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16 Apr 2015

St Luice Criminal Appeals Lawyer

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In the case below, St Luice Criminal Appeals Lawyer Jeffrey Garland was able to reverse and remand a new trial for his client Edwin Jose Garrido. Attorney Garland was able to get a new trial for his client due to ineffective assistance of counsel by failing to investigate defenses as to the amended dates and failing to discuss with defendant the benefit of doing so.

DISTRICT COURT OF APPEAL OF THE STATE OF FLORIDA
FOURTH DISTRICT

EDWIN JOSE GARRIDO,
Appellant,
v.
STATE OF FLORIDA,
Appellee.

No. 4D13-3739

[April 15, 2015]

Appeal of order denying rule 3.850 motion from the Circuit Court for the Nineteenth Judicial Circuit, St. Lucie County; Robert E. Belanger, Judge; L.T. Case No. 562008CF001155A.

Jeffrey H. Garland of Jeffrey H. Garland, P.A., Fort Pierce, for appellant.

Pamela Jo Bondi, Attorney General, Tallahassee, and Melanie Dale Surber, Assistant Attorney General, West Palm Beach, for appellee.

GROSS, J.

We reverse an order denying a motion for postconviction relief after an evidentiary hearing and remand to the circuit court for a new trial. We conclude that trial counsel was ineffective for failing to pursue an alibi defense once the prosecutor disclosed a new range of offense dates after the jury had been sworn.

Edwin Garrido (“defendant”) was charged with kidnapping and sexual battery. In a supplemental answer to defendant’s demand for discovery, the State initially disclosed that the offense occurred “on or about November 3, 2007, at approximately 12 noon.” In response, defendant provided the State with his notice of alibi and listed four witnesses who supported his claim that at the time of the alleged offense, he was working at the St. Lucie County International Airport.

The jury was sworn and told to return for trial later that week. On the morning of trial, before opening arguments, the prosecutor told the court that the November 3rd offense date was incorrect. She moved to amend the information, recognizing it would prejudice the defense. The judge gave the defense the option of going to trial with the jury that had been selected or asking for another remedy, such as a mistrial without jeopardy attaching or a continuance. The judge refused to reduce defendant’s bond, so he could not be released pending trial. The defense attorney did not move for a continuance or a mistrial but objected to the amendment.

The judge gave counsel time to interview the victim, who had not previously been available for deposition. Later, over defense counsel’s objection that it nullified his alibi defense, the trial court granted the State’s motion to amend the information by oral interlineation to allege that the incident occurred between November 5 and 9, 2007. Defense counsel said he was ready for trial and that he had alibi witnesses.

The victim testified at trial that when she first came to this country she lived with defendant’s sister. She considered defendant a brother or friend. At the time of the incident, she lived with her fiancé and their infant daughter. The incident happened at around noon on a weekday, while the fiancé was at work. The victim was not sure of the exact date, but she recalled it was during the week before her family moved to a different residence, which occurred Saturday, November 10th. She testified that defendant came to her house unexpectedly and made unwanted advances toward her. She and defendant fought, and he dragged her into the bedroom and forced her to have intercourse. No physical evidence connected defendant to the crime. The victim said nothing about the incident to anyone until the following month, when she told defendant’s sister. Over a month and a half after the incident, the victim first spoke to the police.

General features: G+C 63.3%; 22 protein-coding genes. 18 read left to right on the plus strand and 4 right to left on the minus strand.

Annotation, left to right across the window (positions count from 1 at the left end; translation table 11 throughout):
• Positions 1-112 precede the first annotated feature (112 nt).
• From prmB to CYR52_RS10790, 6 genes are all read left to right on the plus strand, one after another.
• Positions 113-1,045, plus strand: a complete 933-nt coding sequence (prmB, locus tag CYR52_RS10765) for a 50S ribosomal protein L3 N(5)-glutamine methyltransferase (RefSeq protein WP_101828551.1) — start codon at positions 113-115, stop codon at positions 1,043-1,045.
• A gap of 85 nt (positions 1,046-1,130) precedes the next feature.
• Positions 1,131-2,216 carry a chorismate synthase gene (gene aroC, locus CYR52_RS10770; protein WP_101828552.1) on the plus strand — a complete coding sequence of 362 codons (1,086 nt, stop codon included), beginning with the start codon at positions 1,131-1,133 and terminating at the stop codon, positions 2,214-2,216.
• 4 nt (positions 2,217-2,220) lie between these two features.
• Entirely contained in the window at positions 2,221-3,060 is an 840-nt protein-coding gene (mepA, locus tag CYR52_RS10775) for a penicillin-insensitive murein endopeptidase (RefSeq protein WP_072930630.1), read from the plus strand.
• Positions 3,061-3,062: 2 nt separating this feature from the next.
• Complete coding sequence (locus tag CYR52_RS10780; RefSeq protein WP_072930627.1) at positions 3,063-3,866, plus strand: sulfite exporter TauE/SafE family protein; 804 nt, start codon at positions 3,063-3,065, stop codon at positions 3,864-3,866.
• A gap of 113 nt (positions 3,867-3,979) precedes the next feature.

Even though defense counsel had told the judge that alibi witnesses would testify, the defense rested without presenting a case. The jury convicted defendant of kidnapping and sexual battery. He was sentenced to thirty years in prison for the kidnapping and a concurrent term of fifteen years for the sexual battery.

One of the issues raised on direct appeal was that the trial court erred by allowing the State to amend the information during trial, where the defense was prejudiced. This Court affirmed based on the principle of “invited error,” because defense counsel rejected the trial judge’s offer of a mistrial or a continuance to prepare a defense to the newly-disclosed range of dates. Garrido v. State, 47 So. 3d 341 (Fla. 4th DCA 2010) (citing Farinas v. State, 569 So. 2d 425, 429 n.7 (Fla. 1990)).

In his Florida Rule of Criminal Procedure 3.850 motion, defendant raised nine grounds, including that his trial attorney provided ineffective assistance of counsel by failing to investigate defenses as to the amended dates and failing to discuss with defendant the benefit of doing so.

At the evidentiary hearing on the postconviction motion, the defense called six witnesses, including defendant and trial counsel.

Supervisors and co-workers testified and provided documentation that between November 5 and 9, 2007, defendant was working with them hanging drywall at a job in Boca Raton, from 8:00 a.m. to 5:00 p.m. each day. The essence of their testimony was that during the dates in question defendant could not have attacked a woman at noon in Port St. Lucie, where the offense allegedly took place. The drive took between two and two and a half hours, depending on traffic. The defense lawyer never asked these witnesses whether defendant was working on the amended dates. Had he done so, they could have pulled their records to document defendant’s presence on the job.